Opposition leaders demand vote on Johnson’s plan to suspend Parliament

Opposition leaders have demanded that Boris Johnson reverse his decision to suspend Parliament or put it to a Commons vote. Credit: PA

Opposition leaders have demanded that Boris Johnson reverse his decision to suspend Parliament or put it to a Commons vote.

In a rare joint statement, Labour, the SNP, the Liberal Democrats, Plaid Cymru, The Independent Group for Change and the Green Party condemned the Prime Minister’s move to prorogue Parliament for almost a month.

Mr Johnson said the suspension was necessary so he could put forward his Government’s new legislative agenda, and in order to do this through a Queen’s Speech, the current two-year session of Parliament must formally come to an end.

The statement came as the PM said both the UK and EU need to “step up the tempo” as the Government prepares to intensify talks with Brussels.

However, anti-no-deal MPs believe it is an attempt to shorten the amount of time they have to try to stop the UK leaving the EU without a deal.

In a statement, the opposition leaders said: “It is our view that there is a majority in the House of Commons that does not support this prorogation, and we demand that the Prime Minister reverses this decision immediately or allows MPs to vote on whether there should be one.”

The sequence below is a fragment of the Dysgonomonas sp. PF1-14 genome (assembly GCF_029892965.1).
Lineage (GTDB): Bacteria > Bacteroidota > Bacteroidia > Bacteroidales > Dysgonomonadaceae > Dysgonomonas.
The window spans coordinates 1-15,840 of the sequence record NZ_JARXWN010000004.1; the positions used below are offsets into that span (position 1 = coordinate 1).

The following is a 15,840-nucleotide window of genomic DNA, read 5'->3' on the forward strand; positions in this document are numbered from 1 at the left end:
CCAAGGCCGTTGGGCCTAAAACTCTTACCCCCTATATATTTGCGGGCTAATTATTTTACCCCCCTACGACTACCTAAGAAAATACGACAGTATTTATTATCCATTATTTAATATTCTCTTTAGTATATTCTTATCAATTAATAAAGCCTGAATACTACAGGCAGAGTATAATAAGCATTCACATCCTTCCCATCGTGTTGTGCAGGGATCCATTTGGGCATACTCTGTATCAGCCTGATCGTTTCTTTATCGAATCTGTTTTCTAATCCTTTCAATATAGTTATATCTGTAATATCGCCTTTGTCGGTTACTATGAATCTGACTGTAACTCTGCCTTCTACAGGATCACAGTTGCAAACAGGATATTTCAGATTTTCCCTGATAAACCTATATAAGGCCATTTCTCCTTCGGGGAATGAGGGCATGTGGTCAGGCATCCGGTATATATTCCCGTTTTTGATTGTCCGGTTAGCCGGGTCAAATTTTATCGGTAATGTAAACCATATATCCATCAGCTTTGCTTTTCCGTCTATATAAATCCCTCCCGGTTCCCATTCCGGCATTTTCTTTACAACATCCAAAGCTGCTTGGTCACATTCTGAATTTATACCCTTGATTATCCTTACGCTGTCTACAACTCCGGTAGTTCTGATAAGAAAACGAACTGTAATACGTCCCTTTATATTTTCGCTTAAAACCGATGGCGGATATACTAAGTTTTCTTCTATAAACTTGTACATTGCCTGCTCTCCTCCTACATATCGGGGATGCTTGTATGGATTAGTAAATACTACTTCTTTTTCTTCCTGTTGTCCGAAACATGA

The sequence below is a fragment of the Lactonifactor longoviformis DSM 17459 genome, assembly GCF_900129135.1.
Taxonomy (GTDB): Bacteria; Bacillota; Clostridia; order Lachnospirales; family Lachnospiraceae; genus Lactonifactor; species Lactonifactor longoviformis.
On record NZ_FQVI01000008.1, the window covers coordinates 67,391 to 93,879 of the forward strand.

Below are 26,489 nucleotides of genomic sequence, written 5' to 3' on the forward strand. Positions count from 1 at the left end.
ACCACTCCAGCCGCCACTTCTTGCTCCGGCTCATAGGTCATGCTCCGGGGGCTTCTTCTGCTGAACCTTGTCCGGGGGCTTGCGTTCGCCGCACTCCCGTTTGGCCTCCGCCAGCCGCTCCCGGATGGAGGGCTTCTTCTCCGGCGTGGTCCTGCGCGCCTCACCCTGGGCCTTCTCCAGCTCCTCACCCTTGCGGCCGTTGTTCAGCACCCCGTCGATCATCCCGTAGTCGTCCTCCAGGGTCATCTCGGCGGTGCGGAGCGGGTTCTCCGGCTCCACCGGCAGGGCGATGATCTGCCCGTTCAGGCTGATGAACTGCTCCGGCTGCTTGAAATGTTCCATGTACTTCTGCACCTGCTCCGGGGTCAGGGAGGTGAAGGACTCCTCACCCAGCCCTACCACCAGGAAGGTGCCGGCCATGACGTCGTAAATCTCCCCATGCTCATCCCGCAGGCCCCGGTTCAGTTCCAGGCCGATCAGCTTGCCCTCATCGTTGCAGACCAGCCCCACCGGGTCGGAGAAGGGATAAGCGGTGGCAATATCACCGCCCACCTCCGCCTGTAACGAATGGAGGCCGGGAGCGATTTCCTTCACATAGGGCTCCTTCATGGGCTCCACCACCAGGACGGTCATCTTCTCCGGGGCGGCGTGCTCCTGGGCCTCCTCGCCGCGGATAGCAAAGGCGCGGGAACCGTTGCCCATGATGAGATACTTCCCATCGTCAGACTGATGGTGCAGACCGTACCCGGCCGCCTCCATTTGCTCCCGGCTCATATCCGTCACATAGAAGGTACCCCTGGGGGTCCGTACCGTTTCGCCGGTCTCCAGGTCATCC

The statement continues: “We condemn the undemocratic actions of Boris Johnson following his suspension of Parliament until October 14.

“There is no mandate from the public for a damaging no-deal Brexit. The Prime Minister is shutting down Parliament with the sole aim of stopping MPs from avoiding a no-deal Brexit.

“This will be the longest prorogation in recent history, and one that comes at a critical moment in the history of our respective nations and the Brexit process.

Anna Soubry, Caroline Lucas, Jo Swinson, Liz Saville Roberts, Ian Blackford and John McDonnell during a meeting of a cross-party group of MPs at Church House, Westminster. Credit: Stefan Rousseau/PA

“Voters are being deprived of the opportunity to have their representatives hold the Government to account, make any key decisions, and ensure there is a lawful basis for any action that is taken.”

Leader of the House of Commons Jacob Rees-Mogg hit back at the PM’s critics, saying the outpouring of outrage it triggered was “phoney”.

It comes as backbench Tory rebels have started working with opposition MPs to try to force the Prime Minister not to take the UK out of the EU without a deal.

Former justice secretary David Gauke said next week will be crucial for MPs hoping to block a no-deal Brexit.

Speaking to BBC News, Mr Gauke said: “We are very concerned about what no deal is going to involve.

“It’s probably not in our interests to be very specific about what the proposals might be as to how we would do that.

“I think there are many of us who would be inclined to say that Parliament doesn’t need to take action for a while yet.

“But given the announcement from (Wednesday) that Parliament is only going to be sitting for a week next week and then really at the end of October, by which point it will be too late for Parliament to do anything effective.